Flying into Acceptance
Unmanned aircraft systems (UAS) have become a beneficial part of society. Their small, unmanned nature allows them to fly to places humans cannot – from remote or dangerous areas to where humans are too big to fit. But with this new technology comes questions about how to regulate its use, especially to ensure privacy.
The Federal Trade Commission recently hosted a workshop on UAS as part of its Fall Technology Series. The forum brought together stakeholders from industry, consumer-protection groups, and academia to discuss privacy issues related to UAS.
The speakers generally agreed that UAS-specific laws are unnecessary and that existing tort, criminal, and technology laws are sufficient to cover UAS operator behavior and data collection. They worry that UAS-specific laws could hinder innovation, so any new laws should be technology-neutral. If the government does decide to enact new laws, multiple panelists stressed the need to clearly define problems before attempting to regulate. Doing so will help determine if existing laws are sufficient, or if we need really need new ones.
But those who want UAS-specific laws point to gaps in current law and the aerial nature of UAS to justify them. They question whether these laws can be adapted to fit what UAS do in the air. Speakers also noted that one key problem that may require a drone-specific law is identifying the person flying the drone. This could require regulations on how registration numbers are displayed.
The speakers also had a lively discussion over who should regulate UAS -- industry or government. Some argued that because industry has developed a number of safety features and rules without government forcing action, the best approach would be to let companies innovate once a problem is identified.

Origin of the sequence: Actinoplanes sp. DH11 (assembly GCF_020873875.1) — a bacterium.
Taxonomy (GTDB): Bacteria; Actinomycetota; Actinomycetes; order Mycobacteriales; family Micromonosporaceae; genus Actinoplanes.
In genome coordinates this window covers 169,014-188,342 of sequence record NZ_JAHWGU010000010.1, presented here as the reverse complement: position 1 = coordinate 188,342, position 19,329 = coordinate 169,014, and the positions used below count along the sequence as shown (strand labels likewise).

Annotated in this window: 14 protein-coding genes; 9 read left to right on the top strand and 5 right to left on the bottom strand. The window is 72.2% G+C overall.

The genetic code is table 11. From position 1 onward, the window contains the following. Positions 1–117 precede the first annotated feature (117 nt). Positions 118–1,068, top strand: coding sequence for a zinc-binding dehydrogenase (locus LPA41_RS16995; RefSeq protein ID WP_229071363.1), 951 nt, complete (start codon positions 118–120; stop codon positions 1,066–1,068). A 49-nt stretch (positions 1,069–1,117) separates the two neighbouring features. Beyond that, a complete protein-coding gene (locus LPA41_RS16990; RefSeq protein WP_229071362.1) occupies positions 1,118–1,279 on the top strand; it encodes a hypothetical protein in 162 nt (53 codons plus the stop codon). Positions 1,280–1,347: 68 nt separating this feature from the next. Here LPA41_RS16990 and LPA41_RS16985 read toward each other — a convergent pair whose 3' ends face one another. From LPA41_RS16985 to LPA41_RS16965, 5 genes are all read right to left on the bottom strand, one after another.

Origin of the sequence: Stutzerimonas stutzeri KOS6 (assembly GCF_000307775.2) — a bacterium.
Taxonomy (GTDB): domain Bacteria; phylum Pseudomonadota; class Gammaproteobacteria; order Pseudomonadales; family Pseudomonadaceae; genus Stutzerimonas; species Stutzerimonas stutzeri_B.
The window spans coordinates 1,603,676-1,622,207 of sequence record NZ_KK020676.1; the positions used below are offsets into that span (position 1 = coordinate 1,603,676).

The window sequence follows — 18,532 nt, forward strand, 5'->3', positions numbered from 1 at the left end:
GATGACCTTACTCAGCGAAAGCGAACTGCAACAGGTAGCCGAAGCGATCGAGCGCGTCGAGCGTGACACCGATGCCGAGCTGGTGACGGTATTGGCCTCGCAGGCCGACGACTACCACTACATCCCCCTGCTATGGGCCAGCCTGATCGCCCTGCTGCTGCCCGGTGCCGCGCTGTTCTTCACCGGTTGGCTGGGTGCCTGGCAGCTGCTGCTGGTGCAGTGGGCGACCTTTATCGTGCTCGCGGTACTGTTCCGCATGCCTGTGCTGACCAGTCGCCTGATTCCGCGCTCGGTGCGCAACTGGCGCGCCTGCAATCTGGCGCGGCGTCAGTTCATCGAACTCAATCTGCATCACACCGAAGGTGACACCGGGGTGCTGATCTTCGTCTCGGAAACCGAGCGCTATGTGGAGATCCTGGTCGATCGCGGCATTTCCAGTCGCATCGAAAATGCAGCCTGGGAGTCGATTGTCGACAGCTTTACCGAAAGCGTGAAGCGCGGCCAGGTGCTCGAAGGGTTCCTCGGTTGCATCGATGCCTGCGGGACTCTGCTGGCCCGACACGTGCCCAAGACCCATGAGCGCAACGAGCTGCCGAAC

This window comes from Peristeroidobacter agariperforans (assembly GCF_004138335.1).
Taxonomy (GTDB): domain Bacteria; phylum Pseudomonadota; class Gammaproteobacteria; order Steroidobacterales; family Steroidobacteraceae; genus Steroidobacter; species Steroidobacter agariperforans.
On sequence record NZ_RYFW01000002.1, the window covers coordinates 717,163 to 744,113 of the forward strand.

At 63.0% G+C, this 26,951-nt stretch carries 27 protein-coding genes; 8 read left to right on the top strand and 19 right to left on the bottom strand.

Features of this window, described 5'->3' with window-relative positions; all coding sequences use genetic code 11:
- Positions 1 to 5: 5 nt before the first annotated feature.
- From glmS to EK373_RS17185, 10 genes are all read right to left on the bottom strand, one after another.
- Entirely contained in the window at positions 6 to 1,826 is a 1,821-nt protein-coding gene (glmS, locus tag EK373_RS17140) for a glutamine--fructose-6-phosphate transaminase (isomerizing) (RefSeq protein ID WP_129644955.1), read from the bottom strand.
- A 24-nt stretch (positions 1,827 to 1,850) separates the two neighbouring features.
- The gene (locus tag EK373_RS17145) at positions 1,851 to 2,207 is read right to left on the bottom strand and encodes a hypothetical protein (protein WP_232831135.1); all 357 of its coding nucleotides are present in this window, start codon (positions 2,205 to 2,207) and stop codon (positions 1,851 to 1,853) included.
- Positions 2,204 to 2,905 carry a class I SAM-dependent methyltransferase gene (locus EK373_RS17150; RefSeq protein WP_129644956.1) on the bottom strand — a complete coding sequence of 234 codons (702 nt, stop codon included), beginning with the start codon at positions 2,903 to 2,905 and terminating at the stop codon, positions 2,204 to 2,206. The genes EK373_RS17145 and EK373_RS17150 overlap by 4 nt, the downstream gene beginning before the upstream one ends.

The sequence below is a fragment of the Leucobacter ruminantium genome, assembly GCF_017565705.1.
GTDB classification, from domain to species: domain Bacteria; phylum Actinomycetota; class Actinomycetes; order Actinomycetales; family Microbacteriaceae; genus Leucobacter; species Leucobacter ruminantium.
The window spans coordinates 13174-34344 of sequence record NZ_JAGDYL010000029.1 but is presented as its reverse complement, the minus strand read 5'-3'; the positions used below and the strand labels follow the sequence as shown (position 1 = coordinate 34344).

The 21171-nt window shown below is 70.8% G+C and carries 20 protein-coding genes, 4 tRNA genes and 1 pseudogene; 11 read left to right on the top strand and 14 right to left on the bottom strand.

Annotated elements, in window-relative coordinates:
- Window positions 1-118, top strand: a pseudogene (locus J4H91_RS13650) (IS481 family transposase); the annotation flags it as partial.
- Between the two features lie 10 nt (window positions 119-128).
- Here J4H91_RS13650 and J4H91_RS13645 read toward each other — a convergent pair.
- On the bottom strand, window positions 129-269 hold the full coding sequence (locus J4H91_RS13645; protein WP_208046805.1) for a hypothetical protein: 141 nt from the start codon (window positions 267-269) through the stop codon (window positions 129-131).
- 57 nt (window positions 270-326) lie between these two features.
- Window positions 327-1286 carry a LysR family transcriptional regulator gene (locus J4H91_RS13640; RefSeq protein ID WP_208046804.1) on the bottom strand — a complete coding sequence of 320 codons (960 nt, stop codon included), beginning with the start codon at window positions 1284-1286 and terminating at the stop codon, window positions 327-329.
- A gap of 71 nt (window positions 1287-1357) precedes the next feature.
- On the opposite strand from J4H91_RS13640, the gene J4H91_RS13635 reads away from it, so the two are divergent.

Others noted that government still has a role to play. Government can help verify reports of bad operator behavior so industry has better data on potential problems. Government can also bring people together. The NTIA recently held a stakeholders meeting to develop standards for drone use. Industry speakers found this process productive and were very supportive of the resulting standards. They cautioned against making these standards binding, since generally-applicable laws exist already to protect the public. Instead, they urged the government to let industry decide how to implement these standards – and many companies have already done so.
The FTC is still determining its role in regulating privacy and UAS. The Commission already publishes a general guidance on privacy that applies across industries. One option speakers raised is for the FTC to use its Section 5 powers to enforce privacy, while another is to rely on notice-and-choice, where operators would be required to give notice of their UAS operations. Both options run into the problem of whether the FTC should act specifically on UAS or on all data-collecting technologies. The various ways UAS are used also presents challenges for how the FTC decides to get involved.
Everyone agreed that the public’s perception of UAS needs to change. Most people associate UAS with the military or the often-negative stories they see in the news. Many are also worried about the information and images UAS collect, whether unmanned aircraft are used to stalk or peep on homes, and knowing who is operating the UAS. Showing more stories of how UAS are used in everyday life can help change these perceptions and make the public more comfortable with them.
New technologies often raise questions about privacy. Once upon a time people had similar concerns about an intrusive new technology called the camera. Government, industry, and the public eventually addressed those concerns and today almost everyone has a camera in their pocket. UAS should not be different.